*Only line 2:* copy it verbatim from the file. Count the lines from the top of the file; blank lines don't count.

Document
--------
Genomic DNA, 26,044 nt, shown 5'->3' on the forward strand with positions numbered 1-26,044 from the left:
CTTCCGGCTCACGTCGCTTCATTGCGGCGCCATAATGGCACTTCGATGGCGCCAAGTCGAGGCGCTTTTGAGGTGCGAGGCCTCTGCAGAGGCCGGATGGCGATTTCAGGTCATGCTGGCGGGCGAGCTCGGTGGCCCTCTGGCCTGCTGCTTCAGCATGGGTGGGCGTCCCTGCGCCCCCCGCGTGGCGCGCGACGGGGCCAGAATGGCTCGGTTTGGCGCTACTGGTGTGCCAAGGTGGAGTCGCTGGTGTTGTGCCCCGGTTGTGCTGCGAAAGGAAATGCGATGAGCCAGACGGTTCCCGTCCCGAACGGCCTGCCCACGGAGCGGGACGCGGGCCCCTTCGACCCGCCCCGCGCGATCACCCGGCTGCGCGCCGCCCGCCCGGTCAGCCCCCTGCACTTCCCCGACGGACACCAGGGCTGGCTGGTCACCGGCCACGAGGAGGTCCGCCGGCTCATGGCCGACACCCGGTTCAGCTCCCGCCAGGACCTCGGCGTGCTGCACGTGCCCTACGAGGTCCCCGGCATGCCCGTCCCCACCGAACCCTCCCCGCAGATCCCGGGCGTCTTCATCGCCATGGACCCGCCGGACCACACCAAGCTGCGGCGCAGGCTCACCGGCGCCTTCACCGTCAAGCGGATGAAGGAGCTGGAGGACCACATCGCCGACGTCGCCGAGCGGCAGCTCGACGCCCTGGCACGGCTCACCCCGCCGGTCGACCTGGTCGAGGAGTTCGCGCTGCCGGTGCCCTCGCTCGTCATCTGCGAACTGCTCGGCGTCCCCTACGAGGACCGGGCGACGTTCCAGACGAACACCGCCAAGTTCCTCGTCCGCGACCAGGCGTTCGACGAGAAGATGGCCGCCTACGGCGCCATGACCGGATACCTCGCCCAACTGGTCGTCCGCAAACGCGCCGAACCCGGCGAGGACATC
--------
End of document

CTTCCGGCTCACGTCGCTTCATTGCGGCGCCATAATGGCACTTCGATGGCGCCAAGTCGAGGCGCTTTTGAGGTGCGAGGCCTCTGCAGAGGCCGGATGGCGATTTCAGGTCATGCTGGCGGGCGAGCTCGGTGGCCCTCTGGCCTGCTGCTTCAGCATGGGTGGGCGTCCCTGCGCCCCCCGCGTGGCGCGCGACGGGGCCAGAATGGCTCGGTTTGGCGCTACTGGTGTGCCAAGGTGGAGTCGCTGGTGTTGTGCCCCGGTTGTGCTGCGAAAGGAAATGCGATGAGCCAGACGGTTCCCGTCCCGAACGGCCTGCCCACGGAGCGGGACGCGGGCCCCTTCGACCCGCCCCGCGCGATCACCCGGCTGCGCGCCGCCCGCCCGGTCAGCCCCCTGCACTTCCCCGACGGACACCAGGGCTGGCTGGTCACCGGCCACGAGGAGGTCCGCCGGCTCATGGCCGACACCCGGTTCAGCTCCCGCCAGGACCTCGGCGTGCTGCACGTGCCCTACGAGGTCCCCGGCATGCCCGTCCCCACCGAACCCTCCCCGCAGATCCCGGGCGTCTTCATCGCCATGGACCCGCCGGACCACACCAAGCTGCGGCGCAGGCTCACCGGCGCCTTCACCGTCAAGCGGATGAAGGAGCTGGAGGACCACATCGCCGACGTCGCCGAGCGGCAGCTCGACGCCCTGGCACGGCTCACCCCGCCGGTCGACCTGGTCGAGGAGTTCGCGCTGCCGGTGCCCTCGCTCGTCATCTGCGAACTGCTCGGCGTCCCCTACGAGGACCGGGCGACGTTCCAGACGAACACCGCCAAGTTCCTCGTCCGCGACCAGGCGTTCGACGAGAAGATGGCCGCCTACGGCGCCATGACCGGATACCTCGCCCAACTGGTCGTCCGCAAACGCGCCGAACCCGGCGAGGACATC